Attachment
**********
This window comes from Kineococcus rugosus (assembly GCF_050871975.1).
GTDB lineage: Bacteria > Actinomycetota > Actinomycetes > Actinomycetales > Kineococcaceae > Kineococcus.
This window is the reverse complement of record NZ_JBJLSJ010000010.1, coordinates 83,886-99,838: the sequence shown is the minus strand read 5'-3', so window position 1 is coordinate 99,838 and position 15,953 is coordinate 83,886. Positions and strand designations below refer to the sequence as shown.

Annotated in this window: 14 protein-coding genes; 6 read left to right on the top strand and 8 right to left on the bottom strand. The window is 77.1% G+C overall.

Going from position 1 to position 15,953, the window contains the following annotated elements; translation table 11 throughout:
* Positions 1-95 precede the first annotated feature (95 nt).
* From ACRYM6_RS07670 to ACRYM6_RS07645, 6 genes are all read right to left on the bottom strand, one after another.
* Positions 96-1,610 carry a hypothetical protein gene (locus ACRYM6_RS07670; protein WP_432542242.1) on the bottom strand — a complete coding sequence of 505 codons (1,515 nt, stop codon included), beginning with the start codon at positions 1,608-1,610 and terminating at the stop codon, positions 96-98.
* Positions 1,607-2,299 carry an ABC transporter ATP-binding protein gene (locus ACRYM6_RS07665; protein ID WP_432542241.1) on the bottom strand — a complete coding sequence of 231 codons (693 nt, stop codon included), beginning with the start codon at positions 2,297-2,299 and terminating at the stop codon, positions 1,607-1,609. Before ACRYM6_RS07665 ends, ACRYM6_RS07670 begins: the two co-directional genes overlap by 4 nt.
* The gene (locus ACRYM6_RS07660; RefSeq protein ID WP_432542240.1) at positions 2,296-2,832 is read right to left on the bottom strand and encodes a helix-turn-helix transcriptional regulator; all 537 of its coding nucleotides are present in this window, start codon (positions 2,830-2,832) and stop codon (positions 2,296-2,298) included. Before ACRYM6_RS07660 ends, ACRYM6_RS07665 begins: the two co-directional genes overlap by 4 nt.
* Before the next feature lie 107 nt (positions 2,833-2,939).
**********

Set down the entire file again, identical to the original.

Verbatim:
This window comes from Kineococcus rugosus (assembly GCF_050871975.1).
GTDB lineage: Bacteria > Actinomycetota > Actinomycetes > Actinomycetales > Kineococcaceae > Kineococcus.
This window is the reverse complement of record NZ_JBJLSJ010000010.1, coordinates 83,886-99,838: the sequence shown is the minus strand read 5'-3', so window position 1 is coordinate 99,838 and position 15,953 is coordinate 83,886. Positions and strand designations below refer to the sequence as shown.

Annotated in this window: 14 protein-coding genes; 6 read left to right on the top strand and 8 right to left on the bottom strand. The window is 77.1% G+C overall.

Going from position 1 to position 15,953, the window contains the following annotated elements; translation table 11 throughout:
* Positions 1-95 precede the first annotated feature (95 nt).
* From ACRYM6_RS07670 to ACRYM6_RS07645, 6 genes are all read right to left on the bottom strand, one after another.
* Positions 96-1,610 carry a hypothetical protein gene (locus ACRYM6_RS07670; protein WP_432542242.1) on the bottom strand — a complete coding sequence of 505 codons (1,515 nt, stop codon included), beginning with the start codon at positions 1,608-1,610 and terminating at the stop codon, positions 96-98.
* Positions 1,607-2,299 carry an ABC transporter ATP-binding protein gene (locus ACRYM6_RS07665; protein ID WP_432542241.1) on the bottom strand — a complete coding sequence of 231 codons (693 nt, stop codon included), beginning with the start codon at positions 2,297-2,299 and terminating at the stop codon, positions 1,607-1,609. Before ACRYM6_RS07665 ends, ACRYM6_RS07670 begins: the two co-directional genes overlap by 4 nt.
* The gene (locus ACRYM6_RS07660; RefSeq protein ID WP_432542240.1) at positions 2,296-2,832 is read right to left on the bottom strand and encodes a helix-turn-helix transcriptional regulator; all 537 of its coding nucleotides are present in this window, start codon (positions 2,830-2,832) and stop codon (positions 2,296-2,298) included. Before ACRYM6_RS07660 ends, ACRYM6_RS07665 begins: the two co-directional genes overlap by 4 nt.
* Before the next feature lie 107 nt (positions 2,833-2,939).